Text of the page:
A human rights group wants the government to bring back Canadians held at detention facilities for ISIS suspects in Syria, saying their repatriation should be a “matter of urgent priority.”
Human Rights Watch said the roughly two dozen children, most of whom were born in Syria to Canadian parents, should be treated as victims of ISIS and prioritized for return.
It also said Canada’s war crimes program and the RCMP’s international investigations section must be “adequately resourced and staffed” so adult detainees can be properly investigated.
They were among the recommendations in a report released Monday by the New York-based rights group, which claimed 26 Canadian children, 13 women and 8 men were being held at detention facilities for captured ISIS members and their families.
The government has not confirmed those numbers.
“Abandoning citizens to indefinite, unlawful detention in filthy, overcrowded, and dangerous camps and prisons does not make Canada safer,” said Letta Tayler, the Human Rights Watch senior crisis and conflict researcher.
“Instead, it can fuel despair and violent radicalization, and punishes innocent children for any crimes of their parents.”
The Canadian government has not yet returned any Canadians captured during the conflict against ISIS, although the Kurdish-led militia holding them has urged countries to collect their nationals and put them on trial.
That has left the handful of Canadian ISIS members who survived the conflict, and their families, in a network of prisons and detention camps operated by the Syrian Democratic Forces.
Responding to questions about the report, Prime Minister Justin Trudeau said Canada had no diplomatic presence in the “extremely dangerous” region and his priority was the safety of government employees.
But Human Rights Watch blamed a “lack of political will” for Trudeau’s inaction.
Terrorism expert Jessica Davis said Canada’s ISIS members would continue to pose a threat as long as they remained overseas in makeshift detention facilities.
“Ideally, these individuals should be prosecuted for war crimes, crimes against humanity, or terrorism offences,” said Davis, President of Insight Threat Intelligence.
“Leaving them in Syria demonstrates Canada’s refusal to take responsibility for a problem that we failed to prevent, and that we have had ample time to try to fix.”
The human rights report said the government should take into consideration whether women and children were victims of ISIS who were “lured, groomed, or pressured.”
It also wants the government to “consider alternatives to incarceration” for women caring for young children.
But Davis, a former Canadian Security Intelligence Service analyst, said the government should be cautious about viewing male ISIS members as threats and women as trafficking victims.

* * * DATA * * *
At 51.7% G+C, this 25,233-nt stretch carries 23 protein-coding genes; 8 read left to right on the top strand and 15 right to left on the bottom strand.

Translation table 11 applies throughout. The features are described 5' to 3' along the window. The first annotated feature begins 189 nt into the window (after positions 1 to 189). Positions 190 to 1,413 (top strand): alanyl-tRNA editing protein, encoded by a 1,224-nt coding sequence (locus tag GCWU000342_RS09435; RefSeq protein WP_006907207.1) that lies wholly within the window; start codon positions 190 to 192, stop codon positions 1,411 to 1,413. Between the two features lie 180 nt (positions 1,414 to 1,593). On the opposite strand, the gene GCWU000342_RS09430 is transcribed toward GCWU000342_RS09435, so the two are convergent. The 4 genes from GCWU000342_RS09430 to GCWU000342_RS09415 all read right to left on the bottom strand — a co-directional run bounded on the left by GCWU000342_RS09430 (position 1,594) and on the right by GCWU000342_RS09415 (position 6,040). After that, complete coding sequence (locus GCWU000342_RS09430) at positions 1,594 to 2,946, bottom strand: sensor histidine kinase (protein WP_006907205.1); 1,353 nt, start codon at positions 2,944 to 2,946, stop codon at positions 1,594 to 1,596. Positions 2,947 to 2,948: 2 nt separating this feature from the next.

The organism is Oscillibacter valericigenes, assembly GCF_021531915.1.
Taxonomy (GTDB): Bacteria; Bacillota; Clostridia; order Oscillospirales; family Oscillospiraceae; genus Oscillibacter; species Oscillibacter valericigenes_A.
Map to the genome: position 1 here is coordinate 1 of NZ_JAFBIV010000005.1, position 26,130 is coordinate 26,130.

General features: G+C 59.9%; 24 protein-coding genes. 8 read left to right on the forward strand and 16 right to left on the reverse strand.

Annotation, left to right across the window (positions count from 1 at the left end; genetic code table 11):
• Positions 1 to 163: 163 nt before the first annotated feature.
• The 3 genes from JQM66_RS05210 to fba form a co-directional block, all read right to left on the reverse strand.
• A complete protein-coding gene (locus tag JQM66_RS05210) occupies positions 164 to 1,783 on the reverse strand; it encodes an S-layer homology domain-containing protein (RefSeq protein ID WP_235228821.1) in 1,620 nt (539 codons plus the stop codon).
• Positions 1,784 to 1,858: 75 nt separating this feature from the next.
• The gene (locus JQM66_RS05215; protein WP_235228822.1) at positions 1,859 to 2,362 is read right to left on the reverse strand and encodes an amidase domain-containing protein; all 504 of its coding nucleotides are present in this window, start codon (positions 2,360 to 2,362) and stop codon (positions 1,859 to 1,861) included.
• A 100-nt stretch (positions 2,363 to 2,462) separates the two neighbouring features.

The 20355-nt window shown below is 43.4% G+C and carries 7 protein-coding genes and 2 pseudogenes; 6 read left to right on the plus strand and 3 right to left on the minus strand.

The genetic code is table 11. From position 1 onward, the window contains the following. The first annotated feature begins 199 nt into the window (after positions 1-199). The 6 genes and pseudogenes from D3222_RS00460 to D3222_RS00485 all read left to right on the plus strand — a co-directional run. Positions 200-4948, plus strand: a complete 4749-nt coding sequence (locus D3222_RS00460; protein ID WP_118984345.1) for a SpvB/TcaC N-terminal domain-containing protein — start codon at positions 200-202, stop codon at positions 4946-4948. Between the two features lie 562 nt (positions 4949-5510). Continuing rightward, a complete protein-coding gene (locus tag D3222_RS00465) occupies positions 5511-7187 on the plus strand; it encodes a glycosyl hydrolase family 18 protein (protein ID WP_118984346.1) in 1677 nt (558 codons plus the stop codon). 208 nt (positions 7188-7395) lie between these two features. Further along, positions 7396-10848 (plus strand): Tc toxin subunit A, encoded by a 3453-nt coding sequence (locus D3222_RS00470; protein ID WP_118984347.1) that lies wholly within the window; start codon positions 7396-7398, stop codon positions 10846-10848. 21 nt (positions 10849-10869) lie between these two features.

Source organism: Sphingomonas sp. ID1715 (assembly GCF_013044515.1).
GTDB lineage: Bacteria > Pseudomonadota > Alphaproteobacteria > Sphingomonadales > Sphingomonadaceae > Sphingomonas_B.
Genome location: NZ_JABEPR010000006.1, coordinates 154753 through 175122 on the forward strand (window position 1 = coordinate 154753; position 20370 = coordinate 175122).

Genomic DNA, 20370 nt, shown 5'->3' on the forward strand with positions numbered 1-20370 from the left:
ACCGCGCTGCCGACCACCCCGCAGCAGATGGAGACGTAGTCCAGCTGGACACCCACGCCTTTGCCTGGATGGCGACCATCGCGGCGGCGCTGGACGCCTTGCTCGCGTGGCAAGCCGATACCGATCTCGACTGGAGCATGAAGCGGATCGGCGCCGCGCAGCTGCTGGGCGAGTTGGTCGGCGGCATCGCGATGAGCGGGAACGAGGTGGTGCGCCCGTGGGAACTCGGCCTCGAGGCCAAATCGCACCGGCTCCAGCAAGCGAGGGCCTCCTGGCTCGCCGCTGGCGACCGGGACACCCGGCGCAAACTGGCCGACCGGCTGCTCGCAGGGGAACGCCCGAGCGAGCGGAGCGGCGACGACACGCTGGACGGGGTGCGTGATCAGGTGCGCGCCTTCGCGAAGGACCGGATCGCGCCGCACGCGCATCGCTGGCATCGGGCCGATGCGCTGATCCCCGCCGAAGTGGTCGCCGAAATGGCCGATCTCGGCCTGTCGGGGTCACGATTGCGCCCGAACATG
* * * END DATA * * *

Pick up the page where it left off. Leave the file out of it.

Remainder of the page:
“And as we are seeing in Germany, many of these women kept slaves, and in some cases, those slaves died due to their mistreatment.”
Thousands of extremists from around the world crossed illicitly into Iraq and Syria to live under ISIS, which engaged in widespread atrocities such as public beheadings and slavery as it attempted to impose its version of Islamic law on locals.
Thousands were captured during the rout of ISIS that ended last year.
They include self-admitted ISIS fighters from Canada, such as Mohamed Ali and Mohamed Khalifa, as well as Canadian women who have claimed they had no role in ISIS, and their children.
At least 20 nations have repatriated at least one of their citizens from the region, among them the United States, United Kingdom, Germany and France, the report said.
The RCMP has been investigating the Canadians in an attempt to have charges ready should they return, but has also acknowledged the challenge of finding usable evidence concerning events in Syria and Iraq.
Conditions at the camps for ISIS families are dire, the report said, and five Canadian children have medical conditions ranging from asthma to anaemia to neck tumours.
A five-year-old orphan whose Canadian parents were killed during the anti-ISIS offensive is among those detained at Al-Hawl, a massive women and children’s camp where ISIS supporters hold sway.
The eldest Canadian child is 17, while the youngest is a 1-year-old, according to the report. Eighteen of them are 6 or younger, and five are the children of one foreign and one Canadian parent.
The report said researchers met three Canadian detainees during visits last year, and spoke to a fourth by phone in April. They also interviewed the families of 19 Canadian detainees.
“While Human Rights Watch cannot confirm the veracity of detainees’ statements, many of the detainees told us or their families that they regretted traveling to Syria soon after arriving but once under ISIS rule could find no way out,” said the report.
The report said the only way to hold to account Canadians “implicated in serious ISIS crimes” was to return them to Canada so they could be investigated and, if warranted, prosecuted.
“For all these reasons, Canada should, as a matter of urgent priority, repatriate all Canadians detained in northeast Syria for rehabilitation, reintegration, and, if appropriate, prosecution,” the rights group said.
“Repatriation measures that Canada should take include promptly verifying citizenship, issuing citizens travel documents, and providing or coordinating safe passage from northeast Syria to Canadian consulates or territory.”